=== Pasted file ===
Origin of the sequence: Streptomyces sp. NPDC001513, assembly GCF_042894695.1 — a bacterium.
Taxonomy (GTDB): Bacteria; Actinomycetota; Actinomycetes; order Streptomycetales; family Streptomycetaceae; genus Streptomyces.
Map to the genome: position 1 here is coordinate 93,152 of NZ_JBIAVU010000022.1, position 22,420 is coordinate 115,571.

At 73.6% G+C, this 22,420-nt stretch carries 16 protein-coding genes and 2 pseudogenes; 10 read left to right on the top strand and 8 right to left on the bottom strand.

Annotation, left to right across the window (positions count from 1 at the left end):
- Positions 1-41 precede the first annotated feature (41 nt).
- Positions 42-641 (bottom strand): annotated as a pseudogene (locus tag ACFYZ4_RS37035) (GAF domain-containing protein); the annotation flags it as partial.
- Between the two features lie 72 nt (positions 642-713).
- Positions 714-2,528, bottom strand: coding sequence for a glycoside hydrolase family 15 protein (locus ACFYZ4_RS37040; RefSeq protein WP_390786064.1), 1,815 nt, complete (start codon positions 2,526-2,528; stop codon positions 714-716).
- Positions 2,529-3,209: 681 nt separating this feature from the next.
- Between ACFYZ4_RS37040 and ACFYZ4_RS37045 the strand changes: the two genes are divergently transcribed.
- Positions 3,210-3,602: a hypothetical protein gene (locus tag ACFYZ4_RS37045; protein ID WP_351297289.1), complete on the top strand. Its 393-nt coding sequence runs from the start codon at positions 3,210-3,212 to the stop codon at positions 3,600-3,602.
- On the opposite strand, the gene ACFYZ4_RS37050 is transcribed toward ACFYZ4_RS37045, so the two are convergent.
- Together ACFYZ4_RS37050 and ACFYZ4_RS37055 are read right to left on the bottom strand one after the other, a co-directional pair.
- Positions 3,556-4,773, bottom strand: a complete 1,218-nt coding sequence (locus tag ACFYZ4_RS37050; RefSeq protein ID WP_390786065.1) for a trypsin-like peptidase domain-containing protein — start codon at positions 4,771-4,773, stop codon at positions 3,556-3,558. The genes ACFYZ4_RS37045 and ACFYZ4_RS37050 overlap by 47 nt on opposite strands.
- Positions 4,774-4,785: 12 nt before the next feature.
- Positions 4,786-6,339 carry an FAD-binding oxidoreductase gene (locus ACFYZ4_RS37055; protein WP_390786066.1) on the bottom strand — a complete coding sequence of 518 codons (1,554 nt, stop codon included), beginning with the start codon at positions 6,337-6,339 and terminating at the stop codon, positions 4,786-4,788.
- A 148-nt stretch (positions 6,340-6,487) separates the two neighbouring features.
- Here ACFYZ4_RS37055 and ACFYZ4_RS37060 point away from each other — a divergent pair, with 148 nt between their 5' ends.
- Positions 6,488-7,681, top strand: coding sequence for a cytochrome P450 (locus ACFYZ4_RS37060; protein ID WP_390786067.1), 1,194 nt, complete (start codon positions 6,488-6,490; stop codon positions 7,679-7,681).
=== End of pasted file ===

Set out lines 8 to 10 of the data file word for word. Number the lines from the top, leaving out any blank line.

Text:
- Between the two features lie 72 nt (positions 642-713).
- Positions 714-2,528, bottom strand: coding sequence for a glycoside hydrolase family 15 protein (locus ACFYZ4_RS37040; RefSeq protein WP_390786064.1), 1,815 nt, complete (start codon positions 2,526-2,528; stop codon positions 714-716).
- Positions 2,529-3,209: 681 nt separating this feature from the next.